Horses started migrating to the barely daylight start at 8 AM. As more and more started milling around, trotting out and warming up, Journey started to get antsy. A woman on another Appaloosa came trotting straight at us and Journey freaked, started scrambling and wanting to buck. After a few one-rein stops she settled back down, but the situation wasn't looking good for a start with the group. We hung back and left with a pair of riders who didn't seem in too big of a hurry. Journey was still a little agitated but I tucked her in behind the slowest horse which was moving out at about 10 mph and let her settle in. When we got to the first hill climb (which was soon) I introduced myself and asked if my riding back there was going to bother their ride. Little did I know that I'd just found myself a wonderful pair of ride buddies, Mollie Krumlaw-Smith (2014) President of OAATS, who was riding with a junior who was doing her first 50 mile ride. Mollie was bringing along a horse that had healed from an injury, and maybe its first 50 mile ride as well. So two first time riders, and two horses that had never done a 50. But if I were going to hand pick someone to ride it with, I could not possibly have done better. She is a veteran endurance rider, nice person, and she had "magic jelly beans." When you've gone without sleep as long as I had those caffeine laden concoctions go down good. Off we go out on the first loop which was just over 23 miles so says GARMIN. Mollie was setting a pace that the Spotted Wonder honestly had never reached in training. Trotting speed was 10 mph plus. The hills though were continuous and we had to walk those so the hustle was a necessity. That first loop taught me a lot about endurance pace. The Spotted Wonder is going to have to start stepping it up a notch in training. We rode over hill after hill after hill, through the area that was ravaged by an F4 tornado just a couple years back. It looked like someone had thrown the trees like pick up sticks...at least what trees were left. The hilltops offered views for miles and miles, beautiful vistas of fall foliage. Many miles were on graveled service roads and black topped roads, and we would encounter our first mishap about then. Mollie's horse suddenly started head bobbing on the return route of loop #1. She assesses the situation and the six inch deep mud has loosened the nails on a front shoe which is found later on the blacktop. She rides the horse along the shoulders of the roads and asks me if I can ride with the junior if the horse is not fit to go back out, to which I agree. The arabians kind of pulled Journey along for a good part of that first loop, we make it back, and hit the pulse gate.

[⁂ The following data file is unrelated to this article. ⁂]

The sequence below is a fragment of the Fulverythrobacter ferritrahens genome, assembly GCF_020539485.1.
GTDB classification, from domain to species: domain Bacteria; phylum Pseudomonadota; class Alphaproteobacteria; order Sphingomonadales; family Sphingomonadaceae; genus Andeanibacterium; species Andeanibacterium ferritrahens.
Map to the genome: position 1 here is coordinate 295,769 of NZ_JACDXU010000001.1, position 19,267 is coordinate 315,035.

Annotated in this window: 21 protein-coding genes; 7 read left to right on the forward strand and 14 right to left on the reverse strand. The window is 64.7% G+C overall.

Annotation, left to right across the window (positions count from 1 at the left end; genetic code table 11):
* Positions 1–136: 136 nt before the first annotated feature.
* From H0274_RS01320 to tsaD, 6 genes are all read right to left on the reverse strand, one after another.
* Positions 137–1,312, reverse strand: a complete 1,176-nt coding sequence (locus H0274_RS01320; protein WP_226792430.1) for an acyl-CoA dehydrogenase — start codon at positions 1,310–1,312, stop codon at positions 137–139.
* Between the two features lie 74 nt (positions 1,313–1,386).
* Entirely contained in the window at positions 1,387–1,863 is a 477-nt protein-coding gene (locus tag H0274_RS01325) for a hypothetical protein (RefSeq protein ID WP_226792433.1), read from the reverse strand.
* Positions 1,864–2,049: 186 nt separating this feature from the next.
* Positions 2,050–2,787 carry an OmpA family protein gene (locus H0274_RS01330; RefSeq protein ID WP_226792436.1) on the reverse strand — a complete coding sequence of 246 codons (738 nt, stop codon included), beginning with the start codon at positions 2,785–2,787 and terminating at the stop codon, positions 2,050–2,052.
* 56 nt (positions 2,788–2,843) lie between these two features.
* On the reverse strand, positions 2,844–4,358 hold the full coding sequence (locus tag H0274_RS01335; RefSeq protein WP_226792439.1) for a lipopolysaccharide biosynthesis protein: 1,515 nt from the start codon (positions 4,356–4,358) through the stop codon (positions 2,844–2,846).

Some tanking up on food, water, and other necessities and we were ready to hit the trail for loop two which was 20 miles and afford beautiful high point lake views. Mollie was able to get a farrier to set a new shoe on her horse, and our little mis-matched trio hit the road again. At this point heading away from camp the LD arabians decided there was something wrong with this picture, shouldn't we be done?